Thursday, 12 November 2015

Brave young girl with rare skin condition driven to brink of suicide by cyber bullies

Mui Thomas
  Skin condition: Mui Thomas

Mui Thomas suffers from harlequin itchyosis, meaning she sheds the same amount of skin overnight that most people do in a fortnight, leaving her body raw and prone to infection.

But on top of her personal health battles she has told how she was almost driven to suicide by anonymous cyber bullies .

Though her appearance had little affect on her time at primary school, her move to secondary school
was met with a barrage of vile insults from anonymous cyber bullies.

Worn down by their relentless abuse , Mui was driven to the brink of suicide.

Desperate to live as if she did not have a skin condition, she began to avoid vital treatment designed to help her.

She said: “I’ve blocked most of it out. It was an incredibly difficult time. The comments cut me to the bone. Ultimately, I wanted to commit suicide.

“Because I had no idea who was doing it and my tormentors were hiding behind a screen, I felt like I couldn’t trust anyone. To an extent, not even my own parents.”

Eventually after ten harrowing months, the tormentors were revealed to be classmates of Mui’s.


PA Real Life Condition: Mui, who has rare skin condition, with adopted parents Tina and Rog

Abandoned at birth and taken to a hospital, Mui's now parents Rog, 52, and Tina, 47, started to care for her when she was little over a year old.

But doctors warned that the prognosis for her condition was bleak, and she was unlikely to survive for much longer.

Rog said: “We had the constant threat that Mui might die hanging over our heads for years,”

"Slowly, she rallied, becoming more robust and suffering with fewer fevers and infections.

“But then, when she was a teenager, she was tormented to the point where she contemplated suicide. After everything she’d been through, it was almost anonymous cyber bullies that killed her.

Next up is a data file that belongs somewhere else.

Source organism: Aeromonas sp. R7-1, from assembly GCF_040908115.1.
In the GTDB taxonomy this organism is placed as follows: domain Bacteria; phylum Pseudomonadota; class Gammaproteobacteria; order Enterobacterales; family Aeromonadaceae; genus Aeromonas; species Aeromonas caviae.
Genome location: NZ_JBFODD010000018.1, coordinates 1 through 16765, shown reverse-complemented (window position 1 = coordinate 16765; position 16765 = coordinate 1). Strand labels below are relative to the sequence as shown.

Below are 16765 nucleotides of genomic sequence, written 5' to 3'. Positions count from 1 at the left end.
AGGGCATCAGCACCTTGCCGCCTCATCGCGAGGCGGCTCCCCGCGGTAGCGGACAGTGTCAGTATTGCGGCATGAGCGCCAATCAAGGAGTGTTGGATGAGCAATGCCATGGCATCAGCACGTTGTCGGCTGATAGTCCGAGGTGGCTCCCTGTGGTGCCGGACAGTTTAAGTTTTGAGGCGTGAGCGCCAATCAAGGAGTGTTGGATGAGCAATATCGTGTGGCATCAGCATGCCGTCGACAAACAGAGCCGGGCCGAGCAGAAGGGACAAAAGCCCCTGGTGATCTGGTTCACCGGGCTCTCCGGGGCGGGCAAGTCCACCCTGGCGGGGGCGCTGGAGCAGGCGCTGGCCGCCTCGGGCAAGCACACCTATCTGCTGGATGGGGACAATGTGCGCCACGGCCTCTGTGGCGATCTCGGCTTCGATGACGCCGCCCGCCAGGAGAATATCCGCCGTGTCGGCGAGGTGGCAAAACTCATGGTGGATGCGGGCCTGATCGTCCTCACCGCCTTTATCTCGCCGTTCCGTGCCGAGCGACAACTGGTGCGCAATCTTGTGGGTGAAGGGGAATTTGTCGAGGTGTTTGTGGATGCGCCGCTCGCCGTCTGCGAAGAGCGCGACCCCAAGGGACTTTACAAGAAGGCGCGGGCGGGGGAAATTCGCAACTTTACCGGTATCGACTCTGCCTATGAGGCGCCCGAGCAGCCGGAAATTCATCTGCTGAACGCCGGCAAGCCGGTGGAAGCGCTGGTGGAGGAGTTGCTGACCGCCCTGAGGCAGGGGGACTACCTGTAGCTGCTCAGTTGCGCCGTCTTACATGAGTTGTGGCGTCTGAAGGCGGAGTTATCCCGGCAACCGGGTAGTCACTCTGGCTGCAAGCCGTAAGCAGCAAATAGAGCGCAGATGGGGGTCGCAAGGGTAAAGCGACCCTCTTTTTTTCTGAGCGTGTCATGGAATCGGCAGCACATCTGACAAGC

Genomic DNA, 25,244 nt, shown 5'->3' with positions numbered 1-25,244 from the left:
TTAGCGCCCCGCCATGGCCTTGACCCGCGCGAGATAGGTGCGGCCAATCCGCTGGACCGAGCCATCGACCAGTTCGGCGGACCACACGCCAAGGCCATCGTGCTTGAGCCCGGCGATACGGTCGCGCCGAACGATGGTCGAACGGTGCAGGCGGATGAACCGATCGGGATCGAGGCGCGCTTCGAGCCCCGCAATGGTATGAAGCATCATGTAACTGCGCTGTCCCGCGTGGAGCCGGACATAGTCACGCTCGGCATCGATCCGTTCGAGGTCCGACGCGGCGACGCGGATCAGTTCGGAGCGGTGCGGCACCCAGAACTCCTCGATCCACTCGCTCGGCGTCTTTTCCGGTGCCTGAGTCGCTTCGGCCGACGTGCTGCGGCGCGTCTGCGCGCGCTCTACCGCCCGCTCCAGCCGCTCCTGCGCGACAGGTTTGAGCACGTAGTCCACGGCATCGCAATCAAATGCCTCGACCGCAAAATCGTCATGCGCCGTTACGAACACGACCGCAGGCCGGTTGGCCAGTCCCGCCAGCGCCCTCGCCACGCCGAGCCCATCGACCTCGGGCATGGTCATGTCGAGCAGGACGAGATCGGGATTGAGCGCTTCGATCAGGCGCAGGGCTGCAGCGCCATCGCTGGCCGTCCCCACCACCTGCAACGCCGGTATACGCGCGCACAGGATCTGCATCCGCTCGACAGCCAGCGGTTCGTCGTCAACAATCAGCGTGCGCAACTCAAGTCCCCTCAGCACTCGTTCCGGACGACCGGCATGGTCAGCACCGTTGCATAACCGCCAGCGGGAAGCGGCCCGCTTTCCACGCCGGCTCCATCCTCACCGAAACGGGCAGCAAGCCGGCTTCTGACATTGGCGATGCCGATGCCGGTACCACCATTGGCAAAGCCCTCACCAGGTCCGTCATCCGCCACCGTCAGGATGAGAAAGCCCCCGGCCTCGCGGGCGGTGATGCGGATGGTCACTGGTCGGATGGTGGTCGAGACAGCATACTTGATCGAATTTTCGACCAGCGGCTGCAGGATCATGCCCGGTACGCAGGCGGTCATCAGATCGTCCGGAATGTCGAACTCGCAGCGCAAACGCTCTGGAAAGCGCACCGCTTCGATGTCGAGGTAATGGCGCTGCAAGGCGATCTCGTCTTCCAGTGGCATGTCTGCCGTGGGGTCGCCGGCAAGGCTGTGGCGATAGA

“Cyber bullying can happen to anyone, regardless of who they are. It’s not just those with a visible difference, like Mui. In this age of rage, you’re always going to find people who want to be negative about everything.”


PA Real Life Family: Mui with Tina who took her in as a baby

Rog, from Cardiff, Wales, and Tina, from Frankfurt, Germany, first met on a film set in Hong Kong, where they are still living today.

They fell into a whirlwind romance, getting engaged within two weeks and married within five months.

They decided to put the idea of parenthood on hold, opting instead to become weekend foster carers while they began planning a new life for themselves in Australia.

However, before they left Hong Kong, social services introduced them to Mui – and the couple immediately fell in love.

“We didn’t know anything about Mui’s case before we met her. All we knew was that she looked different,” said Tina.

“But we fell in love with her and her gung ho spirit straight away. There was no way we could have walked away and left her.”


PA Real Life Work: Mui the world's first rugby referee with Ichthyosis

At first, Mui lived in hospital, staying with Rog and Tina at weekends, but they planned to move so had had a difficult choice to make.

Rog said: “We could either go to Australia as planned and start our new lives, or we could give Mui a chance.

“Doctors had warned us she would die soon. A lot of people said we should walk away, but we couldn’t. We decided to become her parents.

“We’re just ordinary people. We aren’t medical experts, we have no idea what’s going to happen to her in the long run.

“We just stepped forward to do something good and help another person.”

At three years old, Mui was formally adopted by Rog and Tina.

Mui Thomas

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